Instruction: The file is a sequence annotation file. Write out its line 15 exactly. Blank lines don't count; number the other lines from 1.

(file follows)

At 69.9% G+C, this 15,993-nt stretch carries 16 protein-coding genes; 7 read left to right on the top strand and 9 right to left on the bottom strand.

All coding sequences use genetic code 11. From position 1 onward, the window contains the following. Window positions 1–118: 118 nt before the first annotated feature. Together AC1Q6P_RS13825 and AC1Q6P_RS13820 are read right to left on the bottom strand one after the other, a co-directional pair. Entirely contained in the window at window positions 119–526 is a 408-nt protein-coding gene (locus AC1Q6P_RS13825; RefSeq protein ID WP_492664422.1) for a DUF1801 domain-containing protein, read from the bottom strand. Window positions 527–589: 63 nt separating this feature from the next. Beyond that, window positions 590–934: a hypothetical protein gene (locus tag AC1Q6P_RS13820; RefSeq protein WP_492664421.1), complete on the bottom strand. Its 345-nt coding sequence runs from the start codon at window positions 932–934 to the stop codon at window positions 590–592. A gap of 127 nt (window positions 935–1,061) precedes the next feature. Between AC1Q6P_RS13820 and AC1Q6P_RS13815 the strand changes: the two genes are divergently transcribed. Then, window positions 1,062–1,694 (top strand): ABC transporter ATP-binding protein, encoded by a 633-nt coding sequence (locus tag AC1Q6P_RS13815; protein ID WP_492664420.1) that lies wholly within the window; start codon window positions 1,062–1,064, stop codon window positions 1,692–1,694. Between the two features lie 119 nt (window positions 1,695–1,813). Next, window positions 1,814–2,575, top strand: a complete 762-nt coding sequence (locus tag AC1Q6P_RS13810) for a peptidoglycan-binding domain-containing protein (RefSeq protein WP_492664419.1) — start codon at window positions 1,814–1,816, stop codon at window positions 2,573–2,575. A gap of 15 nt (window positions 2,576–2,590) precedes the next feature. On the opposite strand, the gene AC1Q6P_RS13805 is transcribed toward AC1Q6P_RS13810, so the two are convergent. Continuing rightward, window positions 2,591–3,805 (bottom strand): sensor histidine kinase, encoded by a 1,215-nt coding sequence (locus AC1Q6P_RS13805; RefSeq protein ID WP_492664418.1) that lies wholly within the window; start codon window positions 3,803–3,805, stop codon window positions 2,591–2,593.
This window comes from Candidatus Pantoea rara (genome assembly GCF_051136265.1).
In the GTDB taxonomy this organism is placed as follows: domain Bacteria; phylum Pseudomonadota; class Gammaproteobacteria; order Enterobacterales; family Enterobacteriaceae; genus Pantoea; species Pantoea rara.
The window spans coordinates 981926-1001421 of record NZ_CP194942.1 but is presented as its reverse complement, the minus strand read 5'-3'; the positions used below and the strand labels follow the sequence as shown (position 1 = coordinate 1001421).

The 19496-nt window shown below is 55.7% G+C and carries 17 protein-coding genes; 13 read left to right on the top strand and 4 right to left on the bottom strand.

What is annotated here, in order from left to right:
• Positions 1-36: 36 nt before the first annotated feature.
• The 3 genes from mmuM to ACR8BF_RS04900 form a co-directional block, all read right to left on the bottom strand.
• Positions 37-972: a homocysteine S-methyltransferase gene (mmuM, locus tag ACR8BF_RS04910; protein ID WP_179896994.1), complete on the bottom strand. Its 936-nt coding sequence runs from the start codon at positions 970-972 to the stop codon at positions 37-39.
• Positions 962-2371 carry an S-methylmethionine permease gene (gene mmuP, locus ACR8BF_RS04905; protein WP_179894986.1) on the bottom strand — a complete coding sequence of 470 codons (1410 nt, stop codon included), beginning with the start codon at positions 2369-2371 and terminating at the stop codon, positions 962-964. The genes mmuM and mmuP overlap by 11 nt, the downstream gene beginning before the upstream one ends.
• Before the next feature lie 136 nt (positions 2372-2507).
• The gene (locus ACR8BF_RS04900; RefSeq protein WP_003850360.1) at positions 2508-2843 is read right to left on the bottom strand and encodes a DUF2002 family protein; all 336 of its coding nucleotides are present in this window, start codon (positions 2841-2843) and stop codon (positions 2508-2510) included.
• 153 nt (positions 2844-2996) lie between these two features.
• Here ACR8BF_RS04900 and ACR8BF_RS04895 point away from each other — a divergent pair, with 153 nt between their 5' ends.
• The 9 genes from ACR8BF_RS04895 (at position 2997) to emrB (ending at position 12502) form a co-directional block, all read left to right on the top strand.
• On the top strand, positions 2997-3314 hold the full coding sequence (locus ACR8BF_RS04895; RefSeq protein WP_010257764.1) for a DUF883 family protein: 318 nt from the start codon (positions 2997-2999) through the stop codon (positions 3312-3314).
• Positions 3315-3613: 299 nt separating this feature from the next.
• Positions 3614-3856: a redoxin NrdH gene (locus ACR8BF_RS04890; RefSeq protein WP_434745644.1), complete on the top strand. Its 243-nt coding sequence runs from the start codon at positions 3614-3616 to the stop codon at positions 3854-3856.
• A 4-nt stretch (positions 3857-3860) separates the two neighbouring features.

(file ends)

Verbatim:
• Here ACR8BF_RS04900 and ACR8BF_RS04895 point away from each other — a divergent pair, with 153 nt between their 5' ends.